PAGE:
The Confederates hit the 5th at the same time they hit the 48th Indiana, coming on in full force. Opposite the Iowans was the 3rd Louisiana Regiment, both veterans of the western campaign. The Confederate troops met with stern resistance and were forced back several times. This was due in large part to the leadership of Colonel Charles (Karl) Matthies, commander of the 5th Iowa.
|Colonel Charles (Karl) Matthies|
5th Iowa Regiment
The Iowans delivered volley after volley into the Louisiana regiment, and in turn took horrendous casualties. Smoke from both sides obscured the battlefield to such a point that one veteran recalled that he couldn't distinguish the lines but for the flash of the musket volleys. Soon the Texas Legion, opposite the 11th Ohio Light Battery, began to push into a position where it too could fire onto the Iowans. Matthies withdrew some of his most badly exposed companies back to cover the small gap between the artillery and his main line, but that was not enough. The Confederates smashed the Iowans as they moved and the Fifth began to waver as a large gap developed between them and the cannon.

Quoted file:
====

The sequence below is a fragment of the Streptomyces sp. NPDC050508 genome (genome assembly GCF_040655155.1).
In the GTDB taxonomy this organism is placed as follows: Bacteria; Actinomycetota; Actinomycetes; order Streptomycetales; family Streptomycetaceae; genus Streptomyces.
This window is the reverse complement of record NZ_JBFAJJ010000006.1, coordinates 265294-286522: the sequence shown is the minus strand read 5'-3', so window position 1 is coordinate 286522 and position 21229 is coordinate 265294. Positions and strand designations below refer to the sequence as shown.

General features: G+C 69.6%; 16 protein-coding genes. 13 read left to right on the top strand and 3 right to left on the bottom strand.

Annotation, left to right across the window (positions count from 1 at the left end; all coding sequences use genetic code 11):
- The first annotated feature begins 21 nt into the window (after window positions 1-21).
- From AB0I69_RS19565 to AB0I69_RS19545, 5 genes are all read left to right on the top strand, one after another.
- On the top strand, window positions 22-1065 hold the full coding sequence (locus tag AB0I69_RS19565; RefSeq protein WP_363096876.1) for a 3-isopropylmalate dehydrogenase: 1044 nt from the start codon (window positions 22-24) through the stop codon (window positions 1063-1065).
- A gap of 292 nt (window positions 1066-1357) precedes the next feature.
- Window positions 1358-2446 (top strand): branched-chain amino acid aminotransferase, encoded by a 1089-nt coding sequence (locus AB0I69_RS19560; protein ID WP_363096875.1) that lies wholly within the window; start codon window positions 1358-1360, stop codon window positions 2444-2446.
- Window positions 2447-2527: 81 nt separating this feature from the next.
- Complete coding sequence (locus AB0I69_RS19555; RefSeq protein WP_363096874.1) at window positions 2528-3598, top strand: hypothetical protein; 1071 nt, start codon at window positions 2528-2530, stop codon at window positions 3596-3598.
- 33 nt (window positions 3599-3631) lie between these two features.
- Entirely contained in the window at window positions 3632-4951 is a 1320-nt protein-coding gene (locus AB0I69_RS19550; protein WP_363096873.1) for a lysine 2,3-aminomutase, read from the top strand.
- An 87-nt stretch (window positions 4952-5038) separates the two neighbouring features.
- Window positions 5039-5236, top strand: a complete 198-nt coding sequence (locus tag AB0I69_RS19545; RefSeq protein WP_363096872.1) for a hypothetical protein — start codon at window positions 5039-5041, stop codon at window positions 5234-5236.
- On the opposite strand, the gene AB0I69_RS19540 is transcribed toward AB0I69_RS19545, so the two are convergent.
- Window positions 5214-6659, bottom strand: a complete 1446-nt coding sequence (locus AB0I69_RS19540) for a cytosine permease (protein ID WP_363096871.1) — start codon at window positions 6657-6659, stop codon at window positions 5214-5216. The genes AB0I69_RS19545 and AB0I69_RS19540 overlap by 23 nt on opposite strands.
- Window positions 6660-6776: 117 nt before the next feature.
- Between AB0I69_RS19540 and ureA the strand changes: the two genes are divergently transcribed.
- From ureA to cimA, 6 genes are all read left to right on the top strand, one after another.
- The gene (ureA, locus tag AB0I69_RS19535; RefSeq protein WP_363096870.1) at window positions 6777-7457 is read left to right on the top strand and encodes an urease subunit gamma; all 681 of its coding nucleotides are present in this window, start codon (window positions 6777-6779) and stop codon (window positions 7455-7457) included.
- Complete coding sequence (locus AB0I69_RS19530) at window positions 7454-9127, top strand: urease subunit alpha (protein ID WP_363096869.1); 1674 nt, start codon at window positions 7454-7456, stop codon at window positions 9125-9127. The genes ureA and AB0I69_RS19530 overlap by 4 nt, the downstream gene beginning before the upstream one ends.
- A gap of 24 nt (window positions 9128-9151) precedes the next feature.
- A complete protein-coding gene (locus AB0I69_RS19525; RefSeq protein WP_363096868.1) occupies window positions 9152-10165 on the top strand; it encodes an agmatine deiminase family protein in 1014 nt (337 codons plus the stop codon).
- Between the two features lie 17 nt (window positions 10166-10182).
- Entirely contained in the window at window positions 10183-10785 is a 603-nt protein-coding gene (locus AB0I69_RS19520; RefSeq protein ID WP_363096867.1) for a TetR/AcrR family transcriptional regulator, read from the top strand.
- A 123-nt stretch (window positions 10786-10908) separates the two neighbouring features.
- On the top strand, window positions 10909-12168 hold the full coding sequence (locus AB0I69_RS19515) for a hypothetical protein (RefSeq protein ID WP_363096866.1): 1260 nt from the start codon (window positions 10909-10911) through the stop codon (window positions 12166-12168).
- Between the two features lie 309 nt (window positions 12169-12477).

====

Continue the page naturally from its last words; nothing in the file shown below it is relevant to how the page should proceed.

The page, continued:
|Colonel George Boomer|
26th Missouri Regiment
The Missouri companies began to break and Colonel Boomer attempted to rally the men. Some stayed and fought, others skulked off. Suddenly, Boomer was hit by a minnie ball through the lung and only then did he reluctantly order his four companies to retreat. Of the 162 Missourians that rushed to the top of the hill, 97 were killed, wounded, or missing.
Boomer's withdrawal exposed Matthies' flank to the 3rd Louisiana and the Prussian was forced to pull back himself, leaving the Ohio gunners on their own in the center of the line.